A UN conference on Yemen is taking place in Geneva, and aid is being pledged to support the humanitarian crisis. Canada pledges $47M in aid at conference on Yemen | CBC News
As nations gathered Tuesday in Geneva at a United Nations conference on the humanitarian crisis in Yemen, the Canadian government said it is pledging $46.7 million in aid.
Canada has announced $46.7 million in aid, Saudi Arabia has announced $500 million, and the US has announced $24 million.
Saudi Arabia announced a $500 million US contribution at the Geneva pledging conference while the U.S. delegation promised $24 US million.
Total contributions have reached $2.6 billion.
UN secretary general Antonio Guterres said Tuesday pledges had reached $2.6 billion US, a 30 per cent increase on the amount pledged at a similar donors conference last year.
Under the 18th of December truce, both side were to withdraw their troops from the port city of Hodeidah, a port which is critical for allowing aid to reach people facing starvation. However, both sides have been slow in complying with the withdrawal, missing several dead lines.
A truce that came into force on Dec. 18 at meetings in Sweden has largely held despite skirmishes on the city's outskirts, but Guterres admitted Tuesday progress has been slow in implementing a troop withdrawal in Hodeidah, a lifeline for millions facing starvation.
The Iran-aligned Houthi movement controls the Red Sea city, now a focus of the war, while other Yemeni factions backed by a Saudi-led coalition loyal to the ousted government are massed on the edges. Both sides were meant to redeploy forces by Jan. 7 and a timeline announced last week was also missed.
There is hope that the new withdrawal target of this week will be met.
UN special envoy Martin Griffiths arrived in the Houthi-held capital Sanaa on Tuesday to salvage the deal.
Michael Aron, Britain's ambassador to Yemen, told Reuters in Geneva he hoped the withdrawal would take place this week.
"It really has to happen .... If there isn't implementation of Stockholm, we're not back to square one, we're back to square minus one," he said.
Renewal of fighting in Hodeidah could lead to mass famine in Yemen, already suffering what the UN has called the world's worst humanitarian crisis.
Such an offensive could disrupt supply lines, risking a mass famine in the poorest Arabian Peninsula nation, which is grappling with the world's most urgent humanitarian crisis.
The war has come under increasing internation attention and criticism since the murder and dismemberment of journalist Jamal Khashoggi in the Saudi consulate in Istanbul.
Western nations have pressed for an end to the war following increased scrutiny after the murder of prominent Saudi journalist Jamal Khashoggi at the kingdom's Istanbul consulate, with U.S. Congress rebuking the administration's support for the Saudi coalition.
The US senate has voted to end support for Saudi Arabia in the war in Yemen. This will now move to the lower house where they are expected to vote the same way as well.
U.S. Senate votes to end support for Saudi war in Yemen | CBC News
The U.S. Senate voted Wednesday to end the country's support for the Saudi Arabian-led coalition's war in Yemen, bringing Congress one step closer to an unprecedented rebuke of President Donald Trump's foreign policy. (...) Next, it will move to the Democratic-controlled House, where it is expected to pass.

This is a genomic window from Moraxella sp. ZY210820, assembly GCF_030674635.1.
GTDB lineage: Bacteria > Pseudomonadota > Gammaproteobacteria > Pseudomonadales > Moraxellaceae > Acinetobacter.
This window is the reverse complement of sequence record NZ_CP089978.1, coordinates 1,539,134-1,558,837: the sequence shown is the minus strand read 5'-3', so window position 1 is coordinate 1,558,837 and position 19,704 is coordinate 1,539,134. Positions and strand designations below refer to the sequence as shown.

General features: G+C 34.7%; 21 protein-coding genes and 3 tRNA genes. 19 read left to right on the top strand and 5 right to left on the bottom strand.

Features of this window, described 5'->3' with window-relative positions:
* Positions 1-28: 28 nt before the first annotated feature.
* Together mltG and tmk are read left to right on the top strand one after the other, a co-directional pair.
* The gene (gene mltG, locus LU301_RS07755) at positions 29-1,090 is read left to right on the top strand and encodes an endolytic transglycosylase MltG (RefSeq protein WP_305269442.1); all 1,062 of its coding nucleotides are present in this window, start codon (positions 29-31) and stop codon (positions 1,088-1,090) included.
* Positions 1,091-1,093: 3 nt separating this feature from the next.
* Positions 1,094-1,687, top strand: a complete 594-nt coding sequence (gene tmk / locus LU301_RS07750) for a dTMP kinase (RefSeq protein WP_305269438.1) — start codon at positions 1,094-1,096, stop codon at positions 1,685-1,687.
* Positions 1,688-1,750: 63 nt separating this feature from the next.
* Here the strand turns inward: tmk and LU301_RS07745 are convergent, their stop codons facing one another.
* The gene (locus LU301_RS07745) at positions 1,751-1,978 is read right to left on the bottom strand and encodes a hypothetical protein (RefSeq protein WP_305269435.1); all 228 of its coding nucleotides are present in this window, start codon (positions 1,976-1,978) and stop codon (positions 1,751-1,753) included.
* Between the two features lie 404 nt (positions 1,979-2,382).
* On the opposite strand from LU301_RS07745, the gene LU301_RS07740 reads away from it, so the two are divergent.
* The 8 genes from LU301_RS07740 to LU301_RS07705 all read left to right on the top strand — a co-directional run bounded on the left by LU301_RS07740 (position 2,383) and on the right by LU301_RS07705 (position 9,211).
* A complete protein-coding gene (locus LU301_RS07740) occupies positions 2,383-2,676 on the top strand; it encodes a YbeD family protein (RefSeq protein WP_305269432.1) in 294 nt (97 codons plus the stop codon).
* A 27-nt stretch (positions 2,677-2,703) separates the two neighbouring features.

Trump is expected to be unhappy about this.
The vote puts Congress on a collision course with Trump, who has already threatened to veto the resolution, which the White House says raises "serious constitutional concerns."
As well as the war itself being considered a disaster, the murder of journalist Jamal Khashoggi by Saudi Arabian officials in Istanbul has also been a factor in this decision.
Trump's support for Saudi Arabia has been a point of tension with Congress since the killing of U.S.-based journalist Jamal Khashoggi last year. Lawmakers from both parties have criticized Trump for not condemning Saudi Arabia strongly enough for the killing.
The US House of Representatives have now also voted to end US involvement in the Yemen War. See the previous post where the US Senate have already voted to do so as well.
The U.S. House of Representatives on Thursday voted to end American involvement in the Yemen war, rebuffing the Trump administration's support for the military campaign led by Saudi Arabia. The Republican-controlled Senate passed the resolution last month.
However, Trump is expected to veto it.
The bill now heads to President Donald Trump, who is expected to veto it. The White House says the bill raises "serious constitutional concerns," and Congress lacks the votes to override him.
The CBC report that a witness has stated that the "coast guards" have taken over at the port of Saleef in Hodeidah, although this has not yet been officially verified by the UN. Saleef handles grain imports.
UN teams were overseeing the Houthi redeployment in Saleef, used for grain, as other teams headed to the second port of Ras Isa, used for oil, to start implementing the Houthi withdrawal from there, according to the witness.

"The coast guards have taken over in Saleef," said the witness, who was at the port.
The Houthis are now asking the UN to push the Saudi coalition to implement their side of the Hodeidah agreement.
Yemen's Houthi movement called on the United Nations on Saturday to press the Saudi-led coalition to implement the Hodeidah agreement, al-Masirah TV said, citing the movement's political office.

The movement said the Saudi-led forces should take "similar steps" by also withdrawing from Hodeidah.
Under the agreement, the Saudi coalition forces are supposed to leave their positions around Hodeidah before the next phase of the agreement, where both sides are to pull back further.
It calls for coalition forces to leave positions around the outskirts of Hodeidah in the initial redeployment, before a second phase in which both sides pull back further.